Pine Needle Forest, Marcia Armstrong
- can existing biomass be repurposed into a viable growing medium with minimal environmental/human impact?
- can seeds germinate from a substrate of pine needle mulch?
- can we move forward by looking back into past practices and cultures?
Materials: birch plywood boxes, glass front panels, mini clover, microgreens, wheatgrass, prairie grass, pine needle pulp substrate, pine needle tea.
Dreaming of Place and Dreaming in Place, Emma Kline
The ecosystems around us are the ones that are tangible, and yet our idea of what constitutes nature worth saving comes from images of places we’ve never met. How can we design solutions to our environmental problems when our attention is somewhere outside of our bodies? Materials: National Geographic magazines from my childhood; muslin dyed with materials foraged along the Olentangy river, including Red and White Oak Gall, Red Oak Acorn, Black Walnut, and scrap metal (iron).
Eco Centric Beauty Standards, Antwan Holland
Colonization has taken root in many aspects of our society without us even realizing. Blindly following, we have lost the beauty that is achievable when diversity is allowed to flourish. In order to fully realize the beauty in the world, we must embrace the beauty that lies within the uncontrollable and redefine standards of presentability.
Rat Backpack, Lilly Rakas
An exercise in framing the non-human. A pleasurable experience for rat and human alike.
Decomposers, Bilal Khan
The setting takes place in the far future where humans discovered a planet to be a dumping ground for waste. Unlike the organisms on earth, these creatures can consume and recycle our waste materials.
Looking for Lilies, Kaisa Cameron
An installation for bringing water lily flowers into the wetlands. I used crocheting to try diving into yarn bombing in water. The spectacular views and general vibe provided by the wetlands at The Ohio State University had to be brought some more attention to. Materials: Giant flower crocheted with handmade rope made out of cotton twine, handmade puff ball dyed with turmeric food coloring, wine corks, and shellac.
Urban Nature Areas, Colin Moreland
A performance and installation piece involving setting up fictional nature preserves that are focused on wild plants present in urban areas.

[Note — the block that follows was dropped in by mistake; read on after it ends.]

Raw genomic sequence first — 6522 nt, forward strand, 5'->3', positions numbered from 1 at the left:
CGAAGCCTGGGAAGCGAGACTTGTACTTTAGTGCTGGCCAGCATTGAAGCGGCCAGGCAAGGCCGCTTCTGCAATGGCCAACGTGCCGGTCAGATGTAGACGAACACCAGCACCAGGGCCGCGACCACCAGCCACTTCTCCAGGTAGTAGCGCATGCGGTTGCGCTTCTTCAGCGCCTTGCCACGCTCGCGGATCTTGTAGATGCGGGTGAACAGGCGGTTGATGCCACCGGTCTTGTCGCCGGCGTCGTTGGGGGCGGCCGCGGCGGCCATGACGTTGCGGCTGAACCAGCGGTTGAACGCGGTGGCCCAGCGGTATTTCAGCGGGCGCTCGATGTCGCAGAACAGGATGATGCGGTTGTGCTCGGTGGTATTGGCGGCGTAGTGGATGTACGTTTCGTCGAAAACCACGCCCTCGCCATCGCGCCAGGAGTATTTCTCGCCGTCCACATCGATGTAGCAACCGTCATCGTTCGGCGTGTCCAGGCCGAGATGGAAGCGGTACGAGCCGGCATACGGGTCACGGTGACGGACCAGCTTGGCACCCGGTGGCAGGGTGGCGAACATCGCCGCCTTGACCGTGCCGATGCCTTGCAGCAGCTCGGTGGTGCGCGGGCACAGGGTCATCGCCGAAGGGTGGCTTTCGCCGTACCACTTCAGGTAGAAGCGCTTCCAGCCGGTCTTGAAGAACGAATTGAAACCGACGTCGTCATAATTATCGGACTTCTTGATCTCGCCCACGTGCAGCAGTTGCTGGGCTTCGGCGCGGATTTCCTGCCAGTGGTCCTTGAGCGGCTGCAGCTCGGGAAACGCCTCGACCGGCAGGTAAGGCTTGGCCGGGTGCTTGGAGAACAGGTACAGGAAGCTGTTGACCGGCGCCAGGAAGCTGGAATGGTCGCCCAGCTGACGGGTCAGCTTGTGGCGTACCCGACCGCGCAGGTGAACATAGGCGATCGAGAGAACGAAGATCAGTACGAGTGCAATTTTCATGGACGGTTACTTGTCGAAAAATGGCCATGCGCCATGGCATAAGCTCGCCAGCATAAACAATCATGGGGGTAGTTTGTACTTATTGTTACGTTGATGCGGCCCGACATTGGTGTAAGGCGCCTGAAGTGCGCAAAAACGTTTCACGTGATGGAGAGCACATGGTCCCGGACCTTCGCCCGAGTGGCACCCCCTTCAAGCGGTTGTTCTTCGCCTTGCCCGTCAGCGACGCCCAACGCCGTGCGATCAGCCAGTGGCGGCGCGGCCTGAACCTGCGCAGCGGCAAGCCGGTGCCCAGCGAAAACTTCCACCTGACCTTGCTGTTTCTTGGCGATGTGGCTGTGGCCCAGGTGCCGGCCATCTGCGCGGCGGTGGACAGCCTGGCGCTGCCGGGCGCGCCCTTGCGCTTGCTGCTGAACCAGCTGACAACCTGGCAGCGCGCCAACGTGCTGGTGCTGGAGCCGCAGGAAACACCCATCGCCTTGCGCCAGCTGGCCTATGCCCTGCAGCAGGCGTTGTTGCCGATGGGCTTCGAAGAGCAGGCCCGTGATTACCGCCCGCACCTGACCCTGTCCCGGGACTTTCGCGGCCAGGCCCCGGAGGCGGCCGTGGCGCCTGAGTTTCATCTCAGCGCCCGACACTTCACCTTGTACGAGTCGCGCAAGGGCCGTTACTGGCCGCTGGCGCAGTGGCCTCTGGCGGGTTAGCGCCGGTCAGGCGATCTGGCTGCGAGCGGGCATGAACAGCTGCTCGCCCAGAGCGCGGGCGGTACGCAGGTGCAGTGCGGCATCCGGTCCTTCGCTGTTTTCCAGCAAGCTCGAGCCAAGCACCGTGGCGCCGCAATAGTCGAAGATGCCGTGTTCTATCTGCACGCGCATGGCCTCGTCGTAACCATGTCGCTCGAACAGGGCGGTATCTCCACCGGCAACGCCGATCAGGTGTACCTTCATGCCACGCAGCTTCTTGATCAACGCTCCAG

Monument, Alejandro Peregrina and Trevor McNutt
This 400+ pound pyramid of dirt had one side had planted mushroom spores, one side with planted grass, and one side with moss. This monument was made to show off the beauty of simple nature that can normally be overlooked in the form of an unnatural monumental shape. Materials: Dirt, compost, coconut coir, found sticks, moss, grass seed, and mushroom spores
Biosphere 3 / Moving On, Trevor McNutt
I was inspired by how fascinated I am by the idea of moving to space and living in a colony. However, I have realized that more and more recently that the reason for moving to the last true frontier is not one that is out of freedom, but out of necessity.
Future Farm, Joshua Lee
To try to imagine what might happen to our environment if we continue to be greedy and inconsiderate of our resources. How might our landscape change? How might our way of life change as well? We might end up like these Future Farms. Empty and looking back on what was.
Grow, Decompose, Repeat, Lucia Perfumo
This a flowing piece that reflects the cycle of leaves in which they land on the ground, decompose, and provide nutrients for the trees to grow and create more leaves. The act of sewing the leaves together becomes an intimate experience where the shapes and textures of each leaf become prevalent. Sewing the leaves also creates a relationship with the time it takes for the leaves to realize its cycle. Materials: Leaves, Thread, Twine. Installed at The Chadwick Arboretum North
Framing the Non-Human, Marcia Armstrong, Emma Kline, Ada Huang, Amanda Hsieh, and Amy Youngs worked together to create this Dead Branch Pavilion at the Ohio State University’s Chadwick Arboretum North, for the art assignment: Framing the Non-Human. Materials: Dead sticks and branches found on the ground and a Bushnell motion activated wildlife camera.